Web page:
The geographical range of several species has been increased by human activities, both intentionally (e.g. aquaculture) and unintentionally (e.g. interconnection of water basins through canals; shipping activities) (Bij de Vaate et al. 2002). Hediste diversicolor and Alitta succinea have been intentionally introduced to the Aral Sea as food for commercially exploited fish (Proskurina 1980). Both species occur in the Sea of Azov, from which they were taken for introduction to the Caspian Sea. These worms are sufficiently similar that they are unlikely to have been distinguished on sample collection, and most likely, both species were gathered for introduction (Karpinsky et al. 2005). Other evidence suggests that A. succinea was present in the Caspian Sea as early as 1949: Birshtein (1952) reported that the gut contents of the clupeid Alosa saposhnikovi from the north Caspian were dominated by massive number of Nereidids in 1949. Since this fish feeds mainly on pelagic animals (Malkin and Andrianova 2008), it is highly probable that the prey consisted of heteronereids of A. succinea, rather than of H. diversicolor (Karpinsky et al. 2005). Thus, within several years of introduction to the Caspian Sea, A. succinea was present and reproducing (Belyaev 1952; Navozov-Lavrov 1948).

In our opinion, the species has arrived via intentional introduction. It cannot be excluded that A. succinea had remained undetected before. Due to small population size during the period of arrival and establishment, an early detection of non-indigenous species is difficult. Probably, most introductions in the Caspian Sea were discovered only after populations had reached high abundances (e. g. the bivalves Mytilaster lineatus and Abra ovate) (Grigorovich et al. 2003).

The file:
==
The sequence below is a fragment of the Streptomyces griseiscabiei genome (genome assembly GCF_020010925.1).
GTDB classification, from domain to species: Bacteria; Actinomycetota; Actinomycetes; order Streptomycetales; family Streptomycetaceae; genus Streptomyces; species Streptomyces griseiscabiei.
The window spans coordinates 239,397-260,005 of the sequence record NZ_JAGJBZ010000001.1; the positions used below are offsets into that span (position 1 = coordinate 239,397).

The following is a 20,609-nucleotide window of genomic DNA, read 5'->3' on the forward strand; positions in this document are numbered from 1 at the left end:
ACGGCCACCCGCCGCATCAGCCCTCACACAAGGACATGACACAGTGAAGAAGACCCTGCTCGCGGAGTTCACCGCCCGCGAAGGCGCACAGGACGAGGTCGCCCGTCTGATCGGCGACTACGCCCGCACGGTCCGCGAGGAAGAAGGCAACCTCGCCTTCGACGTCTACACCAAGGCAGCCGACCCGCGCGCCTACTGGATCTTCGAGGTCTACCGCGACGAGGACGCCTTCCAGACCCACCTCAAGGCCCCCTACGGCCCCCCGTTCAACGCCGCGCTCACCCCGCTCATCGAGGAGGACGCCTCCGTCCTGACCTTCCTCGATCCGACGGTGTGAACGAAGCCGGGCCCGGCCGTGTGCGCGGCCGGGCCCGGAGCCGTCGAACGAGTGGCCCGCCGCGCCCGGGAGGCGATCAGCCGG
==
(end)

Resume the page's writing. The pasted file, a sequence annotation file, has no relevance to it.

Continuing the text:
There are several biotic and abiotic factors that may affect the abundance and distribution of the benthic community. Karpinsky (2010) suggested that fish grazing pressure is an important biotic factor influencing the benthic communities in the Caspian Sea. A. succinea and especially its planktonic heteronereid forms are significant prey for a variety of fish including Sturgeon (Karpinsky 2002; Karpinsky et al. 2005), Alosa saposhnikovi (Birshtein 1952), Clupeonella engrauliformis (Stark 1959; Surugiu 2006), Mugil cephalus (Bishop and Miglarese 1978), Neogobius melanostomus and N. cephalarges (Kvach and Zamora 2001). So, abundance and distribution of A. succinea may be controlled by fish predation and thus would increase when predation pressure declines. Reduced predation pressure may have resulted from overexploitation of the fish stock and/or invasion of the ctenophore Mnemiopsis Leidyi and, finally, may be expected to occur wherever fishing nets are deployed. Floating fishing nets are widely used in shallow waters (less than 15 m depth) from December to June when we found A. succinea to be most abundant.

Another possible biological factor affecting the abundance of A. succinea is the ctenophore Mnemiopsis Leidyi, which was also introduced to the Caspian Sea. Roohi et al. (2010) showed that the macrobenthic community shifted from the dominant filter feeding group of crustaceans (Gammaridae) in 1996 to deposit feeding annelids (Hediste diversicolor and oligochaetes) during 2001–2006. Roohi et al. (2010) observed the presence of Nereididae larvae during 2001–2006, which were absent in 1996. So, this ctenophore might have a positive impact on the presence of pelagic Nereidid larvae.

The major structuring abiotic parameter of the Caspian Sea is salinity (Aladin and Plotnikov 2004). The salinity in the surface mixed layer of the sampling area shows annual fluctuations around 10 ‰ (Table 1). The northern, middle, and southern parts of Caspian Sea differ in the salinity of their waters. The average salinities of the middle and southern are 12.7 and 13 ‰, respectively. Reduced values occur only in the deltas of the rivers Sulak, Atrek, Kura, and Sefidrud. The lowest salinity is observed in the northern part of the Caspian Sea. The average salinity of its waters is about 5–10 ‰. However, in certain areas adjacent to the deltas of the rivers Volga, Ural, and Terek, the water salinity is much lower and fluctuates within 2–4 ‰, and in the deltas of these rivers, the water can be considered fresh, since its salinity is less than 0.5 ‰ (Aladin and Plotnikov 2004).